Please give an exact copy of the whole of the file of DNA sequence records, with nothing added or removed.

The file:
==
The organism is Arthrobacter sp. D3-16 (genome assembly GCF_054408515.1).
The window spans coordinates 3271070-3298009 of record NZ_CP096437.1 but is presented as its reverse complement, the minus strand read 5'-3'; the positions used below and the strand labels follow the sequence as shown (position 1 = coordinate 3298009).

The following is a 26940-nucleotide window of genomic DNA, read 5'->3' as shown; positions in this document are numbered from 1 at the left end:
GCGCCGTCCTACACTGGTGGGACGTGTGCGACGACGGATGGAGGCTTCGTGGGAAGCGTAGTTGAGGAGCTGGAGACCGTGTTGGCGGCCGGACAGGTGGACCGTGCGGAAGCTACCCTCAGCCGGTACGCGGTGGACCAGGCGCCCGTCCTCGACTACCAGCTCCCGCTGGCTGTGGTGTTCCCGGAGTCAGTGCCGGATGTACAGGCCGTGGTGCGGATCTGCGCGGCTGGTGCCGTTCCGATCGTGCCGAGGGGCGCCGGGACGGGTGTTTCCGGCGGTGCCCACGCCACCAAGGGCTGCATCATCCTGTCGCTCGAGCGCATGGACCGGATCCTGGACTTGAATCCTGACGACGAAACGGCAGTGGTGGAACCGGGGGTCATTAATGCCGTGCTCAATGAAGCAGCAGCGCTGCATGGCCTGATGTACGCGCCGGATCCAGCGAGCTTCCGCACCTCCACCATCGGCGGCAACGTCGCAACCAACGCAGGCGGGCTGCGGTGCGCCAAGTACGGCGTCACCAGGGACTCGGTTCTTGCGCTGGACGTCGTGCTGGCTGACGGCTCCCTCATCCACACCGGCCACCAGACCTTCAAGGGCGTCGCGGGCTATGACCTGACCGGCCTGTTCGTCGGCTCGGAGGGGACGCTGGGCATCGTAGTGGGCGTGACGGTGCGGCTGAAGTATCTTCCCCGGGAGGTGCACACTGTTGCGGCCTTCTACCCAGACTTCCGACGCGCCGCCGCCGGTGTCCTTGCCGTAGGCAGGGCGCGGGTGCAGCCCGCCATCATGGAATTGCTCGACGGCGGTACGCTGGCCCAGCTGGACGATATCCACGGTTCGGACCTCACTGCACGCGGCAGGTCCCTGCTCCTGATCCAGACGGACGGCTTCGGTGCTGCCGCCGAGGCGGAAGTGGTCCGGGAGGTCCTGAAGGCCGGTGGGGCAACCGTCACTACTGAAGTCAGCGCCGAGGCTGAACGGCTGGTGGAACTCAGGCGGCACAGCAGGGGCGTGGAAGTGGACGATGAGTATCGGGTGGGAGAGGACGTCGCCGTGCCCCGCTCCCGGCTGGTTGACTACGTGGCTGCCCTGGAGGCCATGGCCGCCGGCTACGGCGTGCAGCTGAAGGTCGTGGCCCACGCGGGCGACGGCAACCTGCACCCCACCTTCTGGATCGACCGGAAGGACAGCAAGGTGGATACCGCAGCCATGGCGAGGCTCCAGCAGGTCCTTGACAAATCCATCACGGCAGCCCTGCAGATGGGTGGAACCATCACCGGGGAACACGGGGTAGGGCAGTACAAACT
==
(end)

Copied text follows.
The organism is Arthrobacter sp. D3-16 (genome assembly GCF_054408515.1).
The window spans coordinates 3271070-3298009 of record NZ_CP096437.1 but is presented as its reverse complement, the minus strand read 5'-3'; the positions used below and the strand labels follow the sequence as shown (position 1 = coordinate 3298009).

The following is a 26940-nucleotide window of genomic DNA, read 5'->3' as shown; positions in this document are numbered from 1 at the left end:
GCGCCGTCCTACACTGGTGGGACGTGTGCGACGACGGATGGAGGCTTCGTGGGAAGCGTAGTTGAGGAGCTGGAGACCGTGTTGGCGGCCGGACAGGTGGACCGTGCGGAAGCTACCCTCAGCCGGTACGCGGTGGACCAGGCGCCCGTCCTCGACTACCAGCTCCCGCTGGCTGTGGTGTTCCCGGAGTCAGTGCCGGATGTACAGGCCGTGGTGCGGATCTGCGCGGCTGGTGCCGTTCCGATCGTGCCGAGGGGCGCCGGGACGGGTGTTTCCGGCGGTGCCCACGCCACCAAGGGCTGCATCATCCTGTCGCTCGAGCGCATGGACCGGATCCTGGACTTGAATCCTGACGACGAAACGGCAGTGGTGGAACCGGGGGTCATTAATGCCGTGCTCAATGAAGCAGCAGCGCTGCATGGCCTGATGTACGCGCCGGATCCAGCGAGCTTCCGCACCTCCACCATCGGCGGCAACGTCGCAACCAACGCAGGCGGGCTGCGGTGCGCCAAGTACGGCGTCACCAGGGACTCGGTTCTTGCGCTGGACGTCGTGCTGGCTGACGGCTCCCTCATCCACACCGGCCACCAGACCTTCAAGGGCGTCGCGGGCTATGACCTGACCGGCCTGTTCGTCGGCTCGGAGGGGACGCTGGGCATCGTAGTGGGCGTGACGGTGCGGCTGAAGTATCTTCCCCGGGAGGTGCACACTGTTGCGGCCTTCTACCCAGACTTCCGACGCGCCGCCGCCGGTGTCCTTGCCGTAGGCAGGGCGCGGGTGCAGCCCGCCATCATGGAATTGCTCGACGGCGGTACGCTGGCCCAGCTGGACGATATCCACGGTTCGGACCTCACTGCACGCGGCAGGTCCCTGCTCCTGATCCAGACGGACGGCTTCGGTGCTGCCGCCGAGGCGGAAGTGGTCCGGGAGGTCCTGAAGGCCGGTGGGGCAACCGTCACTACTGAAGTCAGCGCCGAGGCTGAACGGCTGGTGGAACTCAGGCGGCACAGCAGGGGCGTGGAAGTGGACGATGAGTATCGGGTGGGAGAGGACGTCGCCGTGCCCCGCTCCCGGCTGGTTGACTACGTGGCTGCCCTGGAGGCCATGGCCGCCGGCTACGGCGTGCAGCTGAAGGTCGTGGCCCACGCGGGCGACGGCAACCTGCACCCCACCTTCTGGATCGACCGGAAGGACAGCAAGGTGGATACCGCAGCCATGGCGAGGCTCCAGCAGGTCCTTGACAAATCCATCACGGCAGCCCTGCAGATGGGTGGAACCATCACCGGGGAACACGGGGTAGGGCAGTACAAACT